Yes. To be honest, my posts seem to have missed the scope of Gameboy Advance or Nintendo DS games or similar category of games. I actually do not have any exposure to such platforms, and all of the games I played were on PC. But due to the reviews I have read in quite a few magazines, I am fairly aware of the hardware capabilities of such games. I think the same is quite true in terms of mobile games too - where one mostly needs to program a game in the Java MicroEdition platform.
Well, you're right but only if you apply it to PC games.
For example take a look at Gameboy Advance or Nintendo DS games.
They "mirror" the old decade.
When you look at those systems games, they look simplistic compared to current PC or console games.
Most of the games that are being released are 2D topdown RPGs or fun games like Nintendogs, Brain Age.
But it doesn't matter if they lack of graphics (3D,pixel shader...), they still fun to play
Hence they even port older games on the NDS like for example FFIII.
I don't know it for fact but I think developing a game on NDS takes a lot less people than any other platform.
They don't have to deal with state of the art graphics due to limited hardware.
But that's not bad at all, they can do the game the same way as they did 10 years ago, and it works people buy it
As mentioned, they ported FFIII.
Sure they are interested in money but they woudn't port it if the game was boring.
Even if the game has nothing new to offer (both graphics and gameplay wise) the consumers still buy it, simply because it has a great storyline and gameplay.
In such cases, yes, not many hands are required for the making of games.
Yes sadly if you want to develop a PC game all you need is good graphics (in the first place).
You draw attention with good graphics.
The daily PC gamer don't care if you have an amazing storyline, if the graphics looks like one year old.
They want to experience a whole new world as this is why they spend a lot of money in new computer parts.
Graphics I belive is just one part of the content package that I was talking about. It does serve its purpose of hooking the players initially to the game, but I think in the end players do care about a good story line. This is where the other parts of the conent of the game come into picture.
Well, if I really want to do Game Design but I'm not part of the industry yet I would do NDS like games.
Like a nice RPG, all you need is a coder and a artist.
If you're luck you can do it all yourself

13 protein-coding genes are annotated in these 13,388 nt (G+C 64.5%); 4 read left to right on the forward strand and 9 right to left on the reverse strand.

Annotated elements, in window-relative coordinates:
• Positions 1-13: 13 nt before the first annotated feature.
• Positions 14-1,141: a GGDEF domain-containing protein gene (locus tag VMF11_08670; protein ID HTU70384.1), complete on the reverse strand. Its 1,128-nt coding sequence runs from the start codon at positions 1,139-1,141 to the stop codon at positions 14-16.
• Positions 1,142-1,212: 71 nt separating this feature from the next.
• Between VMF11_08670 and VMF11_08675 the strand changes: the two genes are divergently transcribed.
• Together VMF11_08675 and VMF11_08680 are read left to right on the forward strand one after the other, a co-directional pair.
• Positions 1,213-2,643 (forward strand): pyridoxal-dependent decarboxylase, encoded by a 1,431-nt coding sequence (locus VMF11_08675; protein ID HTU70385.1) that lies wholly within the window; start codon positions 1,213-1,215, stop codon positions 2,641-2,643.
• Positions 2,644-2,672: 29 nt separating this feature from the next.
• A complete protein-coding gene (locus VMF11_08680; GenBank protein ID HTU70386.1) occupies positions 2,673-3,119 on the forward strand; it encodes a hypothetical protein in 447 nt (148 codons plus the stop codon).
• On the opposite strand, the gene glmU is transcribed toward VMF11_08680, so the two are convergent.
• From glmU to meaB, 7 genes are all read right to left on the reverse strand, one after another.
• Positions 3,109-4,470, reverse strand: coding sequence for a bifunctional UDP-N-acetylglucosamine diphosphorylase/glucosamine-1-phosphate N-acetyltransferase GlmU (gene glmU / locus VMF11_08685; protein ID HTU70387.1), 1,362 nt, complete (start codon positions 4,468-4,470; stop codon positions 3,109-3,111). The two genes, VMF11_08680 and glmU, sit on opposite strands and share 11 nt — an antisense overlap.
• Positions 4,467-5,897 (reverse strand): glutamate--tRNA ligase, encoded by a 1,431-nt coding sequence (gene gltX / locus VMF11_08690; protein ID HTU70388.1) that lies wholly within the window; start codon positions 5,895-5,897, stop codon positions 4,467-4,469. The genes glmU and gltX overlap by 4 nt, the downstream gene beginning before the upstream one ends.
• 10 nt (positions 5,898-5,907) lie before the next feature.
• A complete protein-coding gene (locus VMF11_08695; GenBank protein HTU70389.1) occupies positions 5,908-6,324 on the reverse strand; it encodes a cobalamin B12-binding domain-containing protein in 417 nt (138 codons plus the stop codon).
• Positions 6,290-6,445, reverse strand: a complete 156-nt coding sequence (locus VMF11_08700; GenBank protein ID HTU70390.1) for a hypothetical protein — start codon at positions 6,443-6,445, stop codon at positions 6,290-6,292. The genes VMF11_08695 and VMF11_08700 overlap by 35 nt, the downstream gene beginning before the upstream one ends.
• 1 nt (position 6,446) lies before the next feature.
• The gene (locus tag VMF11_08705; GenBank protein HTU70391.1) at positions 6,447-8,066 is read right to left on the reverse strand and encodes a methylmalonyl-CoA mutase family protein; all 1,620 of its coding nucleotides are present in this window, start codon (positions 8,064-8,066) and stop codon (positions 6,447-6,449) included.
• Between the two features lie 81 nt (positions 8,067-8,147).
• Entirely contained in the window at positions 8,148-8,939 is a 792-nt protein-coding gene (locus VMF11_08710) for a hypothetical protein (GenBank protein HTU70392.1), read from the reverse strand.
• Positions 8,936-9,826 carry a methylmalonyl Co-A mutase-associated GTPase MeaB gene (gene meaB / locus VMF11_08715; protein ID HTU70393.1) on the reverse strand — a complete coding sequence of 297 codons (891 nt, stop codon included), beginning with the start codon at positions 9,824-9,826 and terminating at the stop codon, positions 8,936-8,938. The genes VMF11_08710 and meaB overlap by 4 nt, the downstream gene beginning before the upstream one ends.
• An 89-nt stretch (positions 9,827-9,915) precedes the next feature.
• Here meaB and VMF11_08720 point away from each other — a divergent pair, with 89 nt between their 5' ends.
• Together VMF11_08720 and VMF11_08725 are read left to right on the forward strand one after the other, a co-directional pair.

But I wouldn't want to create a whole game, as time is limited I would try to create a demo of my game.
The demo must provide the core gameplay elements, all features you would like to see in the game should be implemented, ...aslong as they are possible of course
But before you even start think of a little storyline.
Basically it should be a little teaser of your original storyline.
15 minutes of gameplay should be enough.
Once you have that you can start your game as it will be a demo you don't have to worry that much thus making the developement part much easier.
It will also increase the chance that you will actually finish it
When you feel the demo is in a good shape you can start going to various game companies and say "Hey thats me and this is my little game that I wrote"
Atleast thats what I'm trying to do
When you're a small company I like the way MS is going with XNA:
Basically it's a pool of tools dedicated to game developing.
You can make games for Windows or XBox 360.
Atleast some XBox Arcade like games
But that's still a great opportunity for small companies.
You don't have to spend thousands of dollars for a XBox360 SDK.
Just download XNA and you're ready to go
However, to play your XNA based games on 360 you have to pay a little fee but it's affordable.
You can then decide if you send the game to microsoft and choose to publish the game on Xbox Arcade
Now in terms of how I am thinking of approaching it is to really get a good content base. I have been working on getting a good content base on my own, from which I could choose to spawn concepts for games and interactive entertainment.
Creating games for Gameboy or NDS would be a choice I would not take, because we would get constrained by the proprietary technology of these companies. If I base my ideas on those systems, they would be dependent on those systems, and it would be difficult for moving to another system if I get a chance.
Hence, I am aiming at content creation. Making a good and vast detailed concept. Gaming is not the only thing that I am aiming, and hence choosing of the approach of a good content base seems prudent to me.
A really good discussion indeed.
I love the discussion